75 Maple Street
Summit, NJ 07901


(908) 273 0350


Climbing to a Higher Summit

plaidThe Summit Record of September 6, 1890 reported that a former Summit girl had visited a very different summit. Miss Fay Fuller became the first woman to climb to the top of Mount Tacoma [Mt. Rainier]. She accomplished the ascent in two days, carrying her own baggage, and spent the second night in the crater at the summit.

A dangerous collision took place on Springfield Avenue when an open carriage containing three ladies was struck and overturned by a carriage belonging to Mr. Charles Edey, a guest at the Park House hotel. Mr. Edey's carriage was kept at a local livery stable, and it was being delivered to him when the accident occurred. One of the ladies struck her head, and was carried to Mrs. Rapelyea's dry goods store, where Dr. Lawrence was summoned to attend her. She was unconscious for two hours, but by evening was well enough to recover at home.

A dark red cow went missing from the property of Patrick Egan on Baltus Roll Road, and was located several days later in the stable of William Freeman of Park Avenue. Freeman said he found the cow wandering in the street and brought it home.

A report from New York on the fall fashions indicated that plaid gowns were popular in silk, velvet, woollen, and popline fabrics, with a simpler cut than in past few years.

The Summit baseball team suffered its first major loss over Labor Day weekend, losing 2 games out of 3 to the Newark Ironsiders.

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Look! Up in the Sky!

nee dellThe Summit Herald of August 30, 1929 reported that Chatham resident James Shea caused a stir in a speech before the Summit Kiwanis Club. He claimed that the Summit police discriminated against out-of-towners when enforcing traffic laws, but were more lenient with Summit drivers. Chief of Police John Murphy denied the allegation, and cited statistics from the past month showing that 19 Summit drivers had been charged for speeding or reckless driving in the past month, as compared to 5 from Chatham, 2 from Madison, and 1 from Morristown.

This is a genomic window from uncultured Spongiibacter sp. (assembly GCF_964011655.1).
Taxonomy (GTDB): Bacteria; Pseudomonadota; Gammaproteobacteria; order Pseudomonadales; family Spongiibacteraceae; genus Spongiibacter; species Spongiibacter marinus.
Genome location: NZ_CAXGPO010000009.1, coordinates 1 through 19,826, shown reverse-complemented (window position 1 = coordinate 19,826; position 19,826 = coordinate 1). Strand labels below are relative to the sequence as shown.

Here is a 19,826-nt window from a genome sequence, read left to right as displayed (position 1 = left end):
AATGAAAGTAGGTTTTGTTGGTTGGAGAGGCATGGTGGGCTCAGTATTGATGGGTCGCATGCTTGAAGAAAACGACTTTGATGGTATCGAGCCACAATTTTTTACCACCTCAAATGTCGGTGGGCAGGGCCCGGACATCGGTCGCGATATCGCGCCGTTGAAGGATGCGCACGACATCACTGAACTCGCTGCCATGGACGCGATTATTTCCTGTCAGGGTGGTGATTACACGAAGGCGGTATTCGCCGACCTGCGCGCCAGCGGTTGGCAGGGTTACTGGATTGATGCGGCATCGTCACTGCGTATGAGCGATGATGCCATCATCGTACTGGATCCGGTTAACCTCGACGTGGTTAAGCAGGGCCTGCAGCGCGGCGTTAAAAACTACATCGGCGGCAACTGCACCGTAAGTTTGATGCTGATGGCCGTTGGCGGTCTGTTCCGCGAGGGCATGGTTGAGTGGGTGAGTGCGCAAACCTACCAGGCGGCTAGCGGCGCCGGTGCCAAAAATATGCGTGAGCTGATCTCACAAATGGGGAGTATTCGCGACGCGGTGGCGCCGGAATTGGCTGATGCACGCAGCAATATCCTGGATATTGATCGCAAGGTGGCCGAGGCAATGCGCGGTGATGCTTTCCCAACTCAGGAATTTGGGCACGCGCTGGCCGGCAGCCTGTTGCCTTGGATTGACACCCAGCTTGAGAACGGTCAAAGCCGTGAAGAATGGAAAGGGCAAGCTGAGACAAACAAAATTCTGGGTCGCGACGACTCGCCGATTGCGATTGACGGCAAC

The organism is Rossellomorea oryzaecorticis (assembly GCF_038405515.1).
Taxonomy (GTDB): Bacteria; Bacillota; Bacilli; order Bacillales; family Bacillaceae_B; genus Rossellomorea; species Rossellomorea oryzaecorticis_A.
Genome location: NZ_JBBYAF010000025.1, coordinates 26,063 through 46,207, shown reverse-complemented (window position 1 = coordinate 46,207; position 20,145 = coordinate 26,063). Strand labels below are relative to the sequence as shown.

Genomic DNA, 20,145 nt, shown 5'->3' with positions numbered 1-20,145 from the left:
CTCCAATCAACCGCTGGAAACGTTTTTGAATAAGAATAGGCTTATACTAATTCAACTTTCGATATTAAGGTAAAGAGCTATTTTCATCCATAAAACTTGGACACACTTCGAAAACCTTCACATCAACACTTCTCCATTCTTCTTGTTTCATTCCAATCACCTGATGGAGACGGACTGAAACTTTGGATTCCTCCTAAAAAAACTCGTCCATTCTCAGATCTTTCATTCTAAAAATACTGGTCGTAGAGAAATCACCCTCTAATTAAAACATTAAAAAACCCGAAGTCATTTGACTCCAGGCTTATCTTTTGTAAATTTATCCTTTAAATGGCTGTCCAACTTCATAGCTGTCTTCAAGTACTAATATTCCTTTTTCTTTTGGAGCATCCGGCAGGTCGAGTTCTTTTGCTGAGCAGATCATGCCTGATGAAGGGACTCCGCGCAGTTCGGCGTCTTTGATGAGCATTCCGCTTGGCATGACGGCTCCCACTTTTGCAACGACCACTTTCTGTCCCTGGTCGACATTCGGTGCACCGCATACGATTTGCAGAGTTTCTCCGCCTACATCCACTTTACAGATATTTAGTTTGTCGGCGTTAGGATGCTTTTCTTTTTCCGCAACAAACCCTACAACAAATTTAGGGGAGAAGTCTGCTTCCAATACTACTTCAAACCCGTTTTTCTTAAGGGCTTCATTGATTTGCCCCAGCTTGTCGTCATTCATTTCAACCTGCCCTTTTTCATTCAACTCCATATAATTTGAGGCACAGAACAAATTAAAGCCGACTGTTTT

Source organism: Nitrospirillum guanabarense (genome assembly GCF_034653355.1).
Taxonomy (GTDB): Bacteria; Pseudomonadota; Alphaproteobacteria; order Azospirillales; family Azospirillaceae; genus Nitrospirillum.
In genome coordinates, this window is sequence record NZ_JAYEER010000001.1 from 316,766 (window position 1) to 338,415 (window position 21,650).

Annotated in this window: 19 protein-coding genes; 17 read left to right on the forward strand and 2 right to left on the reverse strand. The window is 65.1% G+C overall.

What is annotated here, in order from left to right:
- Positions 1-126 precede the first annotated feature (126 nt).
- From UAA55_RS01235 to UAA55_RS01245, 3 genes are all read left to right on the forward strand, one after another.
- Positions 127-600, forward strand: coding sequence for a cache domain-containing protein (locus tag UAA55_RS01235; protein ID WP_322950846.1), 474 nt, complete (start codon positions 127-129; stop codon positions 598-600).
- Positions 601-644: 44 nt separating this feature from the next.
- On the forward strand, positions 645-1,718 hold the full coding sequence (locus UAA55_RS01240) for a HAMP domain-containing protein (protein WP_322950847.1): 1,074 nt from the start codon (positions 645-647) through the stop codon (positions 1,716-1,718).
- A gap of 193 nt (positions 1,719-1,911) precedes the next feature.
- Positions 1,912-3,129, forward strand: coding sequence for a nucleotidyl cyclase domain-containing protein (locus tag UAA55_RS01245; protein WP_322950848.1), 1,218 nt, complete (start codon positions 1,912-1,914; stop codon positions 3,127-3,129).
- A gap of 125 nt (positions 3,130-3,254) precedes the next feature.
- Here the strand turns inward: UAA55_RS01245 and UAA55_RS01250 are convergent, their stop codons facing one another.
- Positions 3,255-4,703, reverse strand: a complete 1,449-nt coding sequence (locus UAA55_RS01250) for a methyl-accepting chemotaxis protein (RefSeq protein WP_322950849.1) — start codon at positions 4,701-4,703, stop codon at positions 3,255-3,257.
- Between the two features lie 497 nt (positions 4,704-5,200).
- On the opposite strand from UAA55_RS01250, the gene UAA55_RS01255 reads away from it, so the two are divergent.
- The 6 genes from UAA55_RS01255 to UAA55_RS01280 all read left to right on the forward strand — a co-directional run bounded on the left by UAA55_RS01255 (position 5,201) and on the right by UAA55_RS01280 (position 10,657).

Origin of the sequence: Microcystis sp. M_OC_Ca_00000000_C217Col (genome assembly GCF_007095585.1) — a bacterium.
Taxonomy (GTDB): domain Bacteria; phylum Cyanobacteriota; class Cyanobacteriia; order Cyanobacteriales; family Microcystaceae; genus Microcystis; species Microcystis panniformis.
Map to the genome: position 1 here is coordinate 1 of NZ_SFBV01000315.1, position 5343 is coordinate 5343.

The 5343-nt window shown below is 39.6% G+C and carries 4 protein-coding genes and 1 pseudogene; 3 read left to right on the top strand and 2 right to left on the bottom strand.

Early morning risers in Summit were startled by what seemed to be an especially loud truck, but the noise came not from the road but the sky. The airship Graf Zeppelin, all five engines roaring, flew swiftly over the north part of the city at low altitude, heading towards Manhattan.

The newly-opened Kay Food Shop advertised meat specials: rib roast 38¢/lb., boneless pot roast 42¢/lb., and leg of spring lamb 39¢/lb. Also on special: Maxwell House Coffee 45¢/lb., Campbell's soups 3/25¢, and granulated sugar 53¢/10 lb.

Fans of the Lackawanna baseball league looked forward to a weekend of exciting games, including matches between the Summit Red Sox and the Chatham Howitzers, the Millburn Blues, and the Maplewood Mapes.

The local movie theaters offered Lon Chaney as a railroad engineer in "Thunder" and the famous wonder dog Rin Tin Tin in "Frozen River," a drama about gold hunters in the far north.

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Letters from the Front

chandlerThe Summit Herald of August 23, 1918 published excerpts of letters from Summit boys serving overseas. Sgt. Eugene Burner of the 107th Infantry said that the food was filling, but not as good as at home, and that they ate mostly stew, canned corned beef, bread, and hard tack (jokingly called "dog biscuits"). Since arriving in France, they occasionally bought wine. Lt. Roy Underwood described his Fourth of July in France. He and another American Lieutenant, a liaison officer to the French military, were honored by the inhabitants of a local village. The mayor and other town officials led a procession which included the schoolmaster and his 40 students, dressed in white and carrying flowers. Sgt. Mayer Raskin wrote from "Somewhere in France" that being overseas had taught him the meaning of the true war spirit. All of the day-to-day work work in France was done by women, children, and old men, as all the young men were in uniform. Cecil Garis of the Signal Corps had the honor of hearing a speech given by General Pershing (he could not repeat the details) and felt that they had "Fritz on the run". Cpl. Nicholas Kenny of the 9th Infantry was wounded three times at the front lines. He kept going after the first two injuries, but a leg wound stopped him, and he spent three hours in a shell crater until he was rescued by an American officer escorting German prisoners. The prisoners were ordered to carry Kenny, which they did very carefully.

In order to help the war food supply, the Board of Health decided to allow the keeping of pigs in Summit, provided that the owners obtained licenses, and kept the sties clean. The Food Conservation Committee shared a wheat-saving recipe for rye bread. The Lyric Theatre announced a three-day showing of the photoplay, "To Hell with the Kaiser".

The Library has a searchable database of local historical newspapers. Search or browse at: